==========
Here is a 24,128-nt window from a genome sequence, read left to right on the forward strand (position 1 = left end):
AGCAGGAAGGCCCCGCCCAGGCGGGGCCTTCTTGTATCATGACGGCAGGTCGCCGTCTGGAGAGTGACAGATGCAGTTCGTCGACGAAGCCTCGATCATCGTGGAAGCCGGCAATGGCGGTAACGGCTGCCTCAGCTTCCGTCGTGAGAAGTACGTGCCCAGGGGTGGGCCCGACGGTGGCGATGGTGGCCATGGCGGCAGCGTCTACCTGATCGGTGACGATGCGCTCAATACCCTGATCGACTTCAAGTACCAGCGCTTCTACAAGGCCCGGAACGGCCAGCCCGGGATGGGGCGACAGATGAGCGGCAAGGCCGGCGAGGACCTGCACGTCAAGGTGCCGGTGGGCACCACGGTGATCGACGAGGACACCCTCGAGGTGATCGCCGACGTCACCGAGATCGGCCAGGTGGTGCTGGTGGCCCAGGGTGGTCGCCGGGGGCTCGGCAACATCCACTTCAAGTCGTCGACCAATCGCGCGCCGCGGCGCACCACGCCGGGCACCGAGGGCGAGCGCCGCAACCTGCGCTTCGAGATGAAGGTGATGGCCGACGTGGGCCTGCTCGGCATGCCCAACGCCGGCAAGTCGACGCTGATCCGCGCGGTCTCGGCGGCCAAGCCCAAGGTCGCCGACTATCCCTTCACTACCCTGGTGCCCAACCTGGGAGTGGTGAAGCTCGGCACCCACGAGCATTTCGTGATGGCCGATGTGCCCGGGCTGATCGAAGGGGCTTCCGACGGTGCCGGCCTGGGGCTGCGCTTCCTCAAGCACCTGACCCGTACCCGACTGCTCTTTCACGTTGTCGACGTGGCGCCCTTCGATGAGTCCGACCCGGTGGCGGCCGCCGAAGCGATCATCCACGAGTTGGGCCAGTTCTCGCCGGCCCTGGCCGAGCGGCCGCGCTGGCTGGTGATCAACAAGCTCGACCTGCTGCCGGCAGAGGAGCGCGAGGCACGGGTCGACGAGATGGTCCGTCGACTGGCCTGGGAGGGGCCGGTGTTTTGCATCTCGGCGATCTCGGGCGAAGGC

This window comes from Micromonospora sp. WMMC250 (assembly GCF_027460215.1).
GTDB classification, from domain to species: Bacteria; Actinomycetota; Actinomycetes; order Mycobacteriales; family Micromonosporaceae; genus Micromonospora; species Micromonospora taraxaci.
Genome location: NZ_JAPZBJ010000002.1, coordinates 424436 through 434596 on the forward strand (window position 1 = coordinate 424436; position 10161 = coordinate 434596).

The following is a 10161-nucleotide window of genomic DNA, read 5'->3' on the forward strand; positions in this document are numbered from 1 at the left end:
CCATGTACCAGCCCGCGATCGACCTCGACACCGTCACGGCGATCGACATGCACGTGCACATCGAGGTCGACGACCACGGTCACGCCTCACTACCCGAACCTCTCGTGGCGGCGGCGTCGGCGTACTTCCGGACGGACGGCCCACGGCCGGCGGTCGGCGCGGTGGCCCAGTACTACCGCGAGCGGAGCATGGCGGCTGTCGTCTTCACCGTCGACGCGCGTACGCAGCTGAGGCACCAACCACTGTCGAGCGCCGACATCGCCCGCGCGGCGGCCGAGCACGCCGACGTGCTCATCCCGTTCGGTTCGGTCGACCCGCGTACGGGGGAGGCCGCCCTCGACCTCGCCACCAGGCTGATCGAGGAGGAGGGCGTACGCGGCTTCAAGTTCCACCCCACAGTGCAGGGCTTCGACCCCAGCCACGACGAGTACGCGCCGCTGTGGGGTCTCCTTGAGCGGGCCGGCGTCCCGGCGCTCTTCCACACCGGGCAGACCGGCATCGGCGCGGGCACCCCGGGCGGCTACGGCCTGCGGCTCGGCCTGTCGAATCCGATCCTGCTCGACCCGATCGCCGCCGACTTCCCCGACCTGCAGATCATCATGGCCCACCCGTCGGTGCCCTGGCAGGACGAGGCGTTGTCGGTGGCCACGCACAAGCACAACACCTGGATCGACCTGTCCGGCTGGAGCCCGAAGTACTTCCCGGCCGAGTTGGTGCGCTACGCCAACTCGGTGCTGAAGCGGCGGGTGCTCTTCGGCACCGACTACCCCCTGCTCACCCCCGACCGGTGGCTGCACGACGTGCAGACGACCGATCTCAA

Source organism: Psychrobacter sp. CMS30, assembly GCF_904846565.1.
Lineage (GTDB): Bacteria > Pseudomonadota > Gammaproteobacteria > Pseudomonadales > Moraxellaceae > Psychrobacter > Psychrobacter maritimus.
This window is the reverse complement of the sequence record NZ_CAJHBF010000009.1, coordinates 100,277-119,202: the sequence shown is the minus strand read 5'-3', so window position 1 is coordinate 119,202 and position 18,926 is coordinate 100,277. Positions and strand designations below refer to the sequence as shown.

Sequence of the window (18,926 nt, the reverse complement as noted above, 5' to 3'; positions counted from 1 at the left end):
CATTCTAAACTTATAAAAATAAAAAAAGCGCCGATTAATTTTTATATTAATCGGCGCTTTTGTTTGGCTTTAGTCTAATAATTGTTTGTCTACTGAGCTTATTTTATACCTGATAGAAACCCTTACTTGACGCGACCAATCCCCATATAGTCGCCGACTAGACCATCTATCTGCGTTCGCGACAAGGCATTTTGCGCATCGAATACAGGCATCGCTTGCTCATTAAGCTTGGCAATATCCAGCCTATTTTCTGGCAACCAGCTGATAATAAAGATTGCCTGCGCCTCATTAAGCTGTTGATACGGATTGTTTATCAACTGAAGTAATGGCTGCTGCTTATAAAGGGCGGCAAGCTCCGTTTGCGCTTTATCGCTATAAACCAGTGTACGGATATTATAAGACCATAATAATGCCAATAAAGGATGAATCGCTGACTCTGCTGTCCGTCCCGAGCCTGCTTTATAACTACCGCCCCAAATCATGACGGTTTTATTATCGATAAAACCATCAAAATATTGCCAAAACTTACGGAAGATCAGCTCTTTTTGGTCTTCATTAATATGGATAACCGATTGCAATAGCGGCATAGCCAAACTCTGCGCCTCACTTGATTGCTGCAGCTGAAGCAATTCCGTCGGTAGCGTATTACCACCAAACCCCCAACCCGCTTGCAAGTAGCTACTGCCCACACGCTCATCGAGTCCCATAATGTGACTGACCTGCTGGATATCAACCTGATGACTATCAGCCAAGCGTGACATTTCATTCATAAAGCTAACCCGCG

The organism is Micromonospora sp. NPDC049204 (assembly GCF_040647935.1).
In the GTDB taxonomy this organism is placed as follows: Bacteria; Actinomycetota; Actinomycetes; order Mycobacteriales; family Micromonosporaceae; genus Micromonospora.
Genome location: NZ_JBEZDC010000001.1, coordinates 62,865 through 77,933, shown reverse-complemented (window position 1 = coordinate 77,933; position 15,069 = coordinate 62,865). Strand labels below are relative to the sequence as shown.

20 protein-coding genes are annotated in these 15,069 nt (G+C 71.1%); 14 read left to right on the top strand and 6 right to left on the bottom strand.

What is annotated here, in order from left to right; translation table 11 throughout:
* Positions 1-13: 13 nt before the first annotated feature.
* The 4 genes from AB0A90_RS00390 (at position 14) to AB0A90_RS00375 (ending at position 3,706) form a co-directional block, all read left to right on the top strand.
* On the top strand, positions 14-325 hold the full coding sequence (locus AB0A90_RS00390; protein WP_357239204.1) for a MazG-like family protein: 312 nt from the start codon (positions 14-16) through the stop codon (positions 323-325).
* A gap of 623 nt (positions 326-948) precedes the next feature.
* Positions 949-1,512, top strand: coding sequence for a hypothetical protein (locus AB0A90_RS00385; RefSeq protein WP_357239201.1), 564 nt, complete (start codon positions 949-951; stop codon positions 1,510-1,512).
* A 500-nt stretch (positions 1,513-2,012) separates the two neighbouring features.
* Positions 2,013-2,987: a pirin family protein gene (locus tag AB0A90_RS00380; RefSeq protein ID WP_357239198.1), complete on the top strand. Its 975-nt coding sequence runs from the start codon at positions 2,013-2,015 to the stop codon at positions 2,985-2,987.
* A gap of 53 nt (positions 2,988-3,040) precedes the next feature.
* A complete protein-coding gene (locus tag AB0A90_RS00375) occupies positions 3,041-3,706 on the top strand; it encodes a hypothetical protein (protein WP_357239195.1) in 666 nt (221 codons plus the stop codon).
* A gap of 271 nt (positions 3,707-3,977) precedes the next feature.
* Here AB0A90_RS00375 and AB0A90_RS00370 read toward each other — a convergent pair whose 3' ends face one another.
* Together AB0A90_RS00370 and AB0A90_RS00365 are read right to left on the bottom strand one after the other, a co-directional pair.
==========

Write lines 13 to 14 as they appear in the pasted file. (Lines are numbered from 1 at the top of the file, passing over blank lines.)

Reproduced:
The organism is Micromonospora sp. NPDC049204 (assembly GCF_040647935.1).
In the GTDB taxonomy this organism is placed as follows: Bacteria; Actinomycetota; Actinomycetes; order Mycobacteriales; family Micromonosporaceae; genus Micromonospora.